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Everyday at work, we think about color. A lot. It’s an incredibly powerful communication tool. What happens, though, when you remove it? Do we lose out on crucial information? Does the story suffer? Not necessarily. Instead, we start to focus on other elements of an object and its environment, such as texture, light, and negative space. Frequently, it forces us to examine a piece more closely and engage with it more intimately. And when done with thought and careful consideration, the removal of color can be just as (if not more) impactful than its inclusion. Below are a few of my favorite examples.
How do you make a color-centered game usable for someone who can’t see those colors? Texture, in the form of braille words for each color, becomes the element that differentiates each side of the cube in this clever piece by Konstantin Datz.
This gorgeous poster by Ven Gist abandons the printed concentric rings of your classic 2D topographic map in favor of a multi-level blind emboss to communicate San Francisco’s many elevations. Again, texture and dimensionality stand in for the use of color, and arguably communicate the concept more strongly.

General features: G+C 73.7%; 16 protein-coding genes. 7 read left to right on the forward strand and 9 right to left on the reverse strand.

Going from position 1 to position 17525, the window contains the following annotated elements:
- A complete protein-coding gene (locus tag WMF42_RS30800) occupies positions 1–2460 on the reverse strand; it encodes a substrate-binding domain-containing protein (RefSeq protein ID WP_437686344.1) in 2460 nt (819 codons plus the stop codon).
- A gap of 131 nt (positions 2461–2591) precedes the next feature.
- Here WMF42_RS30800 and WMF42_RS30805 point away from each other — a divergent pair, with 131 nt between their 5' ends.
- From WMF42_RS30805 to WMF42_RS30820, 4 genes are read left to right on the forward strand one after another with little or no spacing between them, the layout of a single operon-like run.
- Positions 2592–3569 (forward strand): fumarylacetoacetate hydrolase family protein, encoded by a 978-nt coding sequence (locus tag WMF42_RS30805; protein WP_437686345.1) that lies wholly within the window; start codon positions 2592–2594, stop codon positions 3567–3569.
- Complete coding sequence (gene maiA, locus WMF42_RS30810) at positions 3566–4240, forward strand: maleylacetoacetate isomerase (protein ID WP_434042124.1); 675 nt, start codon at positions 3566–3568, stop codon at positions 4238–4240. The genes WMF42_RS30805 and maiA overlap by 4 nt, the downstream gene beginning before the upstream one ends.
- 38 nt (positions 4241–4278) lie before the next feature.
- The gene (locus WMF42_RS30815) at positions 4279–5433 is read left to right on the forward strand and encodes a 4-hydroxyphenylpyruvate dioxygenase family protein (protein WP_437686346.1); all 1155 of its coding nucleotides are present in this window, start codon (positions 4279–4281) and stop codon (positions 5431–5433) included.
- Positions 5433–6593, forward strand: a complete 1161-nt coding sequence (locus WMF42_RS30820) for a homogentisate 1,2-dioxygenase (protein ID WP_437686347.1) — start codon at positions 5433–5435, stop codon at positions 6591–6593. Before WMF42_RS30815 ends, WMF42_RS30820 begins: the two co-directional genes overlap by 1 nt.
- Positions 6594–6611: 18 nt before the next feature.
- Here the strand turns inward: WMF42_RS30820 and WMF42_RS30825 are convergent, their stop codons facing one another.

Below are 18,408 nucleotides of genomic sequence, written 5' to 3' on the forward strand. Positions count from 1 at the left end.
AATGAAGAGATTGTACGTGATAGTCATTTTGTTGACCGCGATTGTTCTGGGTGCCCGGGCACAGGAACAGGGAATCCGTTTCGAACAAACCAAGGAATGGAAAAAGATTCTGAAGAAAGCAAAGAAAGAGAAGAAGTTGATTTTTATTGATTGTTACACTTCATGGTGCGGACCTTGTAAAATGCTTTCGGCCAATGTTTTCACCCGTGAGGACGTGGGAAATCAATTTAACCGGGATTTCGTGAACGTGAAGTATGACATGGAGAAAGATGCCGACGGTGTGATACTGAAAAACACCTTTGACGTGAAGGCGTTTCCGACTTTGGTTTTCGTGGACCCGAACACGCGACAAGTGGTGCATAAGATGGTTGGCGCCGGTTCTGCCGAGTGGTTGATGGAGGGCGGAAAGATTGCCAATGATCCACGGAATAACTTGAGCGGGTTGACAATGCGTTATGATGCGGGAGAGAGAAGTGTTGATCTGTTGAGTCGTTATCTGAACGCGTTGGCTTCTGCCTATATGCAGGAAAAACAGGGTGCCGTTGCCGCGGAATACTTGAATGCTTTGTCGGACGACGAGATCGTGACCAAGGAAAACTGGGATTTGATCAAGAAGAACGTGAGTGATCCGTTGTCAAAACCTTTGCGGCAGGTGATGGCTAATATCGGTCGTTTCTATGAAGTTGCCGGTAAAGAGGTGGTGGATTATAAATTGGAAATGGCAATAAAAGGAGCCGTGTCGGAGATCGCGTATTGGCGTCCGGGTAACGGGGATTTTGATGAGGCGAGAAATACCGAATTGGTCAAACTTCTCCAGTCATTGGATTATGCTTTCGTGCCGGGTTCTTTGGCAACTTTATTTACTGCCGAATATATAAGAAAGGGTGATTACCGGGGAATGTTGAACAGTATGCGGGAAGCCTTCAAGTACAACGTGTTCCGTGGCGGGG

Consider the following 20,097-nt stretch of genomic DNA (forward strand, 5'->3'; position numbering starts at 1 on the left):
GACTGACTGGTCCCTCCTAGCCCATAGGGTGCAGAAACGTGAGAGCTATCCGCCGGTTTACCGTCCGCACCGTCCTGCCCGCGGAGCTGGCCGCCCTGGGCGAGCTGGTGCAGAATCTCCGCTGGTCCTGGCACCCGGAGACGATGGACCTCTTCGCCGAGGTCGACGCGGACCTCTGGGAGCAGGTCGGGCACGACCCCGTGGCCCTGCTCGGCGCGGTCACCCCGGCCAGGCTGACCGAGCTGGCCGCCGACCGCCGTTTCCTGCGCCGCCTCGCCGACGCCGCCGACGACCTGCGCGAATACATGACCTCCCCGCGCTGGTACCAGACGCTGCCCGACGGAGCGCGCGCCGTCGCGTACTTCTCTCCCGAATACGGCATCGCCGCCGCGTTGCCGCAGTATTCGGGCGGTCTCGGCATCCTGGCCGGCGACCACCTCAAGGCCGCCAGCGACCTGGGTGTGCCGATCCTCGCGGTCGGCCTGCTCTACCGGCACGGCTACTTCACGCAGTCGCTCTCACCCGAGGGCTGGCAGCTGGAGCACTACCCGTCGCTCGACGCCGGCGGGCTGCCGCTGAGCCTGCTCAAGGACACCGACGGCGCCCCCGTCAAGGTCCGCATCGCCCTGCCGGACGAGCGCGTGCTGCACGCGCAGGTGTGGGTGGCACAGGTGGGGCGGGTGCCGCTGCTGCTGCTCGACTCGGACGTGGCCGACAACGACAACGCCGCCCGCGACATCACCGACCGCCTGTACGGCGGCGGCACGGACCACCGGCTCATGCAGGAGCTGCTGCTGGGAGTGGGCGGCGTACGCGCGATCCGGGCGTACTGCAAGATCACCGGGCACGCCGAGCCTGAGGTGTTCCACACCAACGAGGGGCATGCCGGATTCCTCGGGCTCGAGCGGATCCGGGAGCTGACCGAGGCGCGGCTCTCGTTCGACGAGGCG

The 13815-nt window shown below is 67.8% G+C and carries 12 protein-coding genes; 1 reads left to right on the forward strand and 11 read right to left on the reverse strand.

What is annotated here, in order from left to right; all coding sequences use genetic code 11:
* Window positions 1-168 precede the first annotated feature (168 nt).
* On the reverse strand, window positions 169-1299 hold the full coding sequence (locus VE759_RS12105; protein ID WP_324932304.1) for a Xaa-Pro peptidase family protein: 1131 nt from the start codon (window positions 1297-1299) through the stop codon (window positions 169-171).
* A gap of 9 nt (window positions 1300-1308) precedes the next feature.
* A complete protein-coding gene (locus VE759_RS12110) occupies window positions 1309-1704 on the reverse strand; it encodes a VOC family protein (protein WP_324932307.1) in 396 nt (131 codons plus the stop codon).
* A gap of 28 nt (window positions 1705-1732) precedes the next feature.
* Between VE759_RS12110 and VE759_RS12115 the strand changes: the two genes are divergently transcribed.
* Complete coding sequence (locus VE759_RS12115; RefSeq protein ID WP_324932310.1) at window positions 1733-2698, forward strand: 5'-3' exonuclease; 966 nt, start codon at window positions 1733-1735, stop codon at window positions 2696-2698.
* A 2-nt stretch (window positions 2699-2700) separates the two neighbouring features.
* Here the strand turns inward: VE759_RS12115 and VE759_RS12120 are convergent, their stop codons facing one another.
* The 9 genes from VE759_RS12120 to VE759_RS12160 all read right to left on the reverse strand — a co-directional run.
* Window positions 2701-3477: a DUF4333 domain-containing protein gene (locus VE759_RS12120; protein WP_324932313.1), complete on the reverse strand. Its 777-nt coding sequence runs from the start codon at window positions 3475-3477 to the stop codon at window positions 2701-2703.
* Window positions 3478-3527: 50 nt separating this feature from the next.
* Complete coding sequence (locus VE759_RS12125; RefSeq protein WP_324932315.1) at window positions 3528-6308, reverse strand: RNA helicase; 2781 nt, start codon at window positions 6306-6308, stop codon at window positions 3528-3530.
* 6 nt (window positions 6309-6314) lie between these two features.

In this brilliant campaign, the Toronto Zoo highlights polar bears’ ability to camouflage themselves in their natural environment with this monochromatic coloring book that is chock full of white space (literally). Even the 6 provided crayons are white. Genius.
It’s a simple idea: removing street names and other traditional elements of a printed map leaves behind a web of intersecting lines. But when Karen M. O’Leary meticulously cuts a city out of plain white paper, it becomes a beautifully intricate and abstract image resembling lace. (Don’t worry, she makes an SF map, too.)
A collection of 100 everyday items painted white, this experiment by Andrew Miller explores the effects of reducing objects to their simplest and purest form. It forces us to examine contour and shape, and is a fascinating browse to see which ones lose and which ones maintain brand recognition.